Jim Porter: Paper or plastic?
Special to the Bonanza
TAHOE/TRUCKEE and#8212; You faithful readers will recall that a year and a half ago we were critical of a Court of Appeal decision allowing a consortium of plastic bag manufacturers to sue under the California Environmental Quality Act (CEQA) to successfully challenge Manhattan Beachand#8217;s and#8220;no plastic bagand#8221; ordinance. Itand#8217;s nice to be right. The California Supreme Court just overturned the appellate court.
Plastic bag ban
Manhattan Beach passed an ordinance prohibiting retailers, like the two supermarkets in the City and the one Target store, from providing plastic bags to customers. The ordinance encouraged reusable bags, the ones we always forget to take into the store, and mandated that paper bags be recyclable. Nothing wrong with that, right?
The City staff report discussed the and#8220;Great Pacific Garbage Patch,and#8221; a massive floating, largely-plastic accumulation of debris in the Pacific Ocean which makes its way into the food chain. This floating and#8220;Plastic Soup,and#8221; as it is sometimes called, is a serious environmental problem which is generally ignored.
Manhattan Beach concluded that greater paper bag use would not significantly and adversely impact the environment, so rather than prepare an Environmental Impact Report (EIR), the City prepared whatand#8217;s called a Negative Declaration, a significantly lesser and more abbreviated analysis of potential environmental impacts of the environmentally-friendly ordinance.
Save the Plastic Bag Coalition
That did not please a group of plastic bag manufacturers and distributors, so under the name and#8220;Save the Plastic Bag Coalition,and#8221; they challenged the Manhattan Beach ordinance demanding a full EIR.
The trial court and the Court of Appeal threw out the ordinance finding the Plastic Bag Coalition had and#8220;standing to sueand#8221; and that indeed a full EIR should have been prepared to analyze the potential negative environmental effects from use of paper bags. The City appealed.
The City argued that the Plastic Bag Coalition had no and#8220;standingand#8221; because it was a for-profit corporation and was suing to protect its own commercial and competitive interests in selling and distributing plastic bags. I.e., not suing to protect the environment.
The Supreme Court found the Coalition had standing even though it was a for-profit corporation because it has an interest in the impact of the ordinance. This decision now opens the door to allow almost anyone to use CEQA, including businesses challenging competitorand#8217;s projects and the common practice of unions using CEQA lawsuits to win labor concessions and#8212; a misuse of CEQA law.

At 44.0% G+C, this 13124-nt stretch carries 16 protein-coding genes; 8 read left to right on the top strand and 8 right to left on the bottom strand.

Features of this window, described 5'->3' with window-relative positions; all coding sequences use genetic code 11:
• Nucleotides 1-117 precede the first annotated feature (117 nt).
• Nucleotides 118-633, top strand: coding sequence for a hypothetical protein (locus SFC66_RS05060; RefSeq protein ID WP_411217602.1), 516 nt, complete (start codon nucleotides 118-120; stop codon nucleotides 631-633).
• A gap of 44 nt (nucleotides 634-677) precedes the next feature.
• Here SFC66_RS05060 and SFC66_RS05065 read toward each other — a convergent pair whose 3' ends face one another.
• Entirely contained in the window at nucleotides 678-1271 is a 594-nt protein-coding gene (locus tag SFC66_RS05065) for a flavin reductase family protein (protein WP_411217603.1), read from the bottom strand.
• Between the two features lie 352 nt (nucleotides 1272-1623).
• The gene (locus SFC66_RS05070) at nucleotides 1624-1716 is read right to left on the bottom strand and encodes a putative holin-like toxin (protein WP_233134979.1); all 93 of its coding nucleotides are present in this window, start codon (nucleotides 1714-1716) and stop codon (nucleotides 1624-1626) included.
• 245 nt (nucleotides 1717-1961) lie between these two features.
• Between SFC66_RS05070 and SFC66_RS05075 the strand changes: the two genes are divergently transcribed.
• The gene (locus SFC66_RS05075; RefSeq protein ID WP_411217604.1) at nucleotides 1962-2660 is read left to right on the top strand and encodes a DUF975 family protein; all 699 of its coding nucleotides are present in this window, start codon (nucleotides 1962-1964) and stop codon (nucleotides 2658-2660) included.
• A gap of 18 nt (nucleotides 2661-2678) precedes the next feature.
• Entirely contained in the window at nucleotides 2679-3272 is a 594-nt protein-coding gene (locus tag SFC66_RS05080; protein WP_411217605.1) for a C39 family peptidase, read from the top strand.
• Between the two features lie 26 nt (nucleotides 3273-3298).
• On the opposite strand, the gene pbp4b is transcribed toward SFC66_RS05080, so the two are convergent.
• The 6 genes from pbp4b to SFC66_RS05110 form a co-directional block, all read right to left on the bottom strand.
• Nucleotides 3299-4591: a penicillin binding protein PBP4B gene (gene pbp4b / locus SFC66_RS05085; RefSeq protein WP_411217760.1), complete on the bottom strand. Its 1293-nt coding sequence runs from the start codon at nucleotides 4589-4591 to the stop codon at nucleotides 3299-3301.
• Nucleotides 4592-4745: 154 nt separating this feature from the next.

Neg. Dec. v. EIR
Under CEQA, any project approved in California must undergo environmental review. If a and#8220;fair argumentand#8221; can be made that a project may have a significant adverse effect on the environment, a full EIR is required. It is because of this low standard that municipalities sometimes require EIRs for projects that clearly will have little or no adverse impact on the environment. They donand#8217;t want to be sued.
That low threshold may have changed as the Supreme Court determined that and#8220;substantial evidence and common sense support the Cityand#8217;s determination that its ordinance would have no significant environmental effect. Therefore, a negative declaration was sufficient to comply with the requirements of CEQA.and#8221;
In essence, the Court weighed the Coalitionand#8217;s evidence and applying common sense (what a novel idea), found it not to be substantial, thus an EIR was not required. Victory for the City.
My favorite part of this case is the dissent written by Court of Appeal Justice Mosk, which was essentially followed by the Supreme Court. Mosk wrote: and#8220;Requiring the small city of Manhattan Beach and#8230; to expend public resources to prepare an EIR for enacting what the City believes is an environmentally friendly ordinance phasing out the retail distribution (not use) of plastic carry-out bags within the City and#8230; just because of some hypothetical, de minimis effect of an ordinance and#8230; stretches CEQA and#8230; and the requirement for an EIR to an absurdity and#8230; this action to require an EIR was generated by the plastic bag industry for its economic interests.and#8221;
Jim Porter is an attorney with Porter Simon, with offices in Truckee, South Lake Tahoe and Reno. He is a mediator and was the Governor’s appointee to the Fair Political Practices Commission and McPherson Commission, both involving election law and the Political Reform Act. He may be reached at firstname.lastname@example.org or at the firmand#8217;s website http://www.portersimon.com.
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